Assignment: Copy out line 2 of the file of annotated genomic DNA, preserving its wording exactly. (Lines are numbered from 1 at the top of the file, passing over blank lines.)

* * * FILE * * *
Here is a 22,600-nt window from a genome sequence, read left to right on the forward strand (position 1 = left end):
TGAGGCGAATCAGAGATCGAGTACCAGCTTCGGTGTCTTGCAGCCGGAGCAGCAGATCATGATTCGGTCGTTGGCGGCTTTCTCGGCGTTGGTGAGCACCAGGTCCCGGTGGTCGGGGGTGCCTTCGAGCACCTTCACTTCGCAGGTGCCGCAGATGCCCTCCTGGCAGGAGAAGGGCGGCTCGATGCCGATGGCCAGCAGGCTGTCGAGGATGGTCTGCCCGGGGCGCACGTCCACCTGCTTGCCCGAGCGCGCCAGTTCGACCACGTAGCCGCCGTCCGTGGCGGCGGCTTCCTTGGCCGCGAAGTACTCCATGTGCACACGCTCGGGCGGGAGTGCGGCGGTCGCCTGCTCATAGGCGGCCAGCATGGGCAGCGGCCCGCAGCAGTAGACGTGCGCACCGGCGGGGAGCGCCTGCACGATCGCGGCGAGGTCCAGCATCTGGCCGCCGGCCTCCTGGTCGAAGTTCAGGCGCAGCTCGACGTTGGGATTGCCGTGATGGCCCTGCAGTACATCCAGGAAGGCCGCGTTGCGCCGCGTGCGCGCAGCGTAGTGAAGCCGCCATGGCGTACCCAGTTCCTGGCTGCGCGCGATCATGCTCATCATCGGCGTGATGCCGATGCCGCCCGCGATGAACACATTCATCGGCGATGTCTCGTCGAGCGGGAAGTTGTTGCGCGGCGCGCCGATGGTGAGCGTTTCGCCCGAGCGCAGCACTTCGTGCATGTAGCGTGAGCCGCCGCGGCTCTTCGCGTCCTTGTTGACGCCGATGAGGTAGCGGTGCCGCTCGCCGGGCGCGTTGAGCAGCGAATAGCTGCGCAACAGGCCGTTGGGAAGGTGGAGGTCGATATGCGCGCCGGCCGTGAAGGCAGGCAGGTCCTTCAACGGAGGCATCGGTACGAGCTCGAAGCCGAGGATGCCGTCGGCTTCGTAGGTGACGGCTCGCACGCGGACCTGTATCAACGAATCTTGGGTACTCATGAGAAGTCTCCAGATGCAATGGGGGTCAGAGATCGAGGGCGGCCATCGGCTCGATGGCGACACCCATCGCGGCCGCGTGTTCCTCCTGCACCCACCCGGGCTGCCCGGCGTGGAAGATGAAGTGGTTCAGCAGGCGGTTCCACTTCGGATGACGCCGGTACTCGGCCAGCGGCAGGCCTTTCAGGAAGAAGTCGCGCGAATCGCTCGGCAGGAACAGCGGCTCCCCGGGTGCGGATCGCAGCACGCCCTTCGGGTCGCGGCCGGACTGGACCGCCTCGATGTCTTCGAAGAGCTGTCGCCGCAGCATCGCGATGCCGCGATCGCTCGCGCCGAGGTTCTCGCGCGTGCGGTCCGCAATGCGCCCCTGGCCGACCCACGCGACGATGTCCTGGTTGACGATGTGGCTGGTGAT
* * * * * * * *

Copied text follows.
TGAGGCGAATCAGAGATCGAGTACCAGCTTCGGTGTCTTGCAGCCGGAGCAGCAGATCATGATTCGGTCGTTGGCGGCTTTCTCGGCGTTGGTGAGCACCAGGTCCCGGTGGTCGGGGGTGCCTTCGAGCACCTTCACTTCGCAGGTGCCGCAGATGCCCTCCTGGCAGGAGAAGGGCGGCTCGATGCCGATGGCCAGCAGGCTGTCGAGGATGGTCTGCCCGGGGCGCACGTCCACCTGCTTGCCCGAGCGCGCCAGTTCGACCACGTAGCCGCCGTCCGTGGCGGCGGCTTCCTTGGCCGCGAAGTACTCCATGTGCACACGCTCGGGCGGGAGTGCGGCGGTCGCCTGCTCATAGGCGGCCAGCATGGGCAGCGGCCCGCAGCAGTAGACGTGCGCACCGGCGGGGAGCGCCTGCACGATCGCGGCGAGGTCCAGCATCTGGCCGCCGGCCTCCTGGTCGAAGTTCAGGCGCAGCTCGACGTTGGGATTGCCGTGATGGCCCTGCAGTACATCCAGGAAGGCCGCGTTGCGCCGCGTGCGCGCAGCGTAGTGAAGCCGCCATGGCGTACCCAGTTCCTGGCTGCGCGCGATCATGCTCATCATCGGCGTGATGCCGATGCCGCCCGCGATGAACACATTCATCGGCGATGTCTCGTCGAGCGGGAAGTTGTTGCGCGGCGCGCCGATGGTGAGCGTTTCGCCCGAGCGCAGCACTTCGTGCATGTAGCGTGAGCCGCCGCGGCTCTTCGCGTCCTTGTTGACGCCGATGAGGTAGCGGTGCCGCTCGCCGGGCGCGTTGAGCAGCGAATAGCTGCGCAACAGGCCGTTGGGAAGGTGGAGGTCGATATGCGCGCCGGCCGTGAAGGCAGGCAGGTCCTTCAACGGAGGCATCGGTACGAGCTCGAAGCCGAGGATGCCGTCGGCTTCGTAGGTGACGGCTCGCACGCGGACCTGTATCAACGAATCTTGGGTACTCATGAGAAGTCTCCAGATGCAATGGGGGTCAGAGATCGAGGGCGGCCATCGGCTCGATGGCGACACCCATCGCGGCCGCGTGTTCCTCCTGCACCCACCCGGGCTGCCCGGCGTGGAAGATGAAGTGGTTCAGCAGGCGGTTCCACTTCGGATGACGCCGGTACTCGGCCAGCGGCAGGCCTTTCAGGAAGAAGTCGCGCGAATCGCTCGGCAGGAACAGCGGCTCCCCGGGTGCGGATCGCAGCACGCCCTTCGGGTCGCGGCCGGACTGGACCGCCTCGATGTCTTCGAAGAGCTGTCGCCGCAGCATCGCGATGCCGCGATCGCTCGCGCCGAGGTTCTCGCGCGTGCGGTCCGCAATGCGCCCCTGGCCGACCCACGCGACGATGTCCTGGTTGACGATGTGGCTGGTGAT